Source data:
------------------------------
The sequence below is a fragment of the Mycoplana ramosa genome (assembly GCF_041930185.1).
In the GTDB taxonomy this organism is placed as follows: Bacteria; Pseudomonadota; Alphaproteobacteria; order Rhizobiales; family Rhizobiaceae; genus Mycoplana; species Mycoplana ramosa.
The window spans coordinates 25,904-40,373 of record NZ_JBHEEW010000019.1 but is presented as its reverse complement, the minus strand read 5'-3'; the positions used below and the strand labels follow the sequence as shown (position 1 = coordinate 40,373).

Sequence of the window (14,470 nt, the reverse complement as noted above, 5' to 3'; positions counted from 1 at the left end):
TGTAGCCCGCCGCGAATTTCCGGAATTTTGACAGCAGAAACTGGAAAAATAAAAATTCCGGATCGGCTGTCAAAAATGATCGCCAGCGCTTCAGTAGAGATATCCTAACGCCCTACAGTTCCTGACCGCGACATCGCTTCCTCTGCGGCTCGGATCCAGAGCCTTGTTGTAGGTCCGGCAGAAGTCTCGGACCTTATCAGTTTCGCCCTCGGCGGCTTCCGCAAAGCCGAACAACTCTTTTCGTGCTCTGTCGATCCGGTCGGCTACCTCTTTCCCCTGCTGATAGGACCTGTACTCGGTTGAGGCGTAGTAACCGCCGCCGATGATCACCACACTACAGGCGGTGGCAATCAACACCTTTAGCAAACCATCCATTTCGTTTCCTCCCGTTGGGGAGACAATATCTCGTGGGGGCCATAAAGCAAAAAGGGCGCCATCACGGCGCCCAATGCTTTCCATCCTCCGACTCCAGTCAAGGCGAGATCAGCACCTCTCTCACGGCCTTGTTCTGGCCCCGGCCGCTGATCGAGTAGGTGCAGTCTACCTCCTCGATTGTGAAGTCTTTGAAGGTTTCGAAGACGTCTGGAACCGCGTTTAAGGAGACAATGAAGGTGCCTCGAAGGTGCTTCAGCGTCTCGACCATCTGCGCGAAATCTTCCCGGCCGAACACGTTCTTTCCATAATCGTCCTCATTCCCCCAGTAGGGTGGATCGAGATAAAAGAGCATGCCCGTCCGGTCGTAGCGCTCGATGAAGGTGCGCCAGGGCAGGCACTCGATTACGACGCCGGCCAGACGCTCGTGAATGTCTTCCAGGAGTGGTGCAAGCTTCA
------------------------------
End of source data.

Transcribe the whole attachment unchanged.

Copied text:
The sequence below is a fragment of the Mycoplana ramosa genome (assembly GCF_041930185.1).
In the GTDB taxonomy this organism is placed as follows: Bacteria; Pseudomonadota; Alphaproteobacteria; order Rhizobiales; family Rhizobiaceae; genus Mycoplana; species Mycoplana ramosa.
The window spans coordinates 25,904-40,373 of record NZ_JBHEEW010000019.1 but is presented as its reverse complement, the minus strand read 5'-3'; the positions used below and the strand labels follow the sequence as shown (position 1 = coordinate 40,373).

Sequence of the window (14,470 nt, the reverse complement as noted above, 5' to 3'; positions counted from 1 at the left end):
TGTAGCCCGCCGCGAATTTCCGGAATTTTGACAGCAGAAACTGGAAAAATAAAAATTCCGGATCGGCTGTCAAAAATGATCGCCAGCGCTTCAGTAGAGATATCCTAACGCCCTACAGTTCCTGACCGCGACATCGCTTCCTCTGCGGCTCGGATCCAGAGCCTTGTTGTAGGTCCGGCAGAAGTCTCGGACCTTATCAGTTTCGCCCTCGGCGGCTTCCGCAAAGCCGAACAACTCTTTTCGTGCTCTGTCGATCCGGTCGGCTACCTCTTTCCCCTGCTGATAGGACCTGTACTCGGTTGAGGCGTAGTAACCGCCGCCGATGATCACCACACTACAGGCGGTGGCAATCAACACCTTTAGCAAACCATCCATTTCGTTTCCTCCCGTTGGGGAGACAATATCTCGTGGGGGCCATAAAGCAAAAAGGGCGCCATCACGGCGCCCAATGCTTTCCATCCTCCGACTCCAGTCAAGGCGAGATCAGCACCTCTCTCACGGCCTTGTTCTGGCCCCGGCCGCTGATCGAGTAGGTGCAGTCTACCTCCTCGATTGTGAAGTCTTTGAAGGTTTCGAAGACGTCTGGAACCGCGTTTAAGGAGACAATGAAGGTGCCTCGAAGGTGCTTCAGCGTCTCGACCATCTGCGCGAAATCTTCCCGGCCGAACACGTTCTTTCCATAATCGTCCTCATTCCCCCAGTAGGGTGGATCGAGATAAAAGAGCATGCCCGTCCGGTCGTAGCGCTCGATGAAGGTGCGCCAGGGCAGGCACTCGATTACGACGCCGGCCAGACGCTCGTGAATGTCTTCCAGGAGTGGTGCAAGCTTCA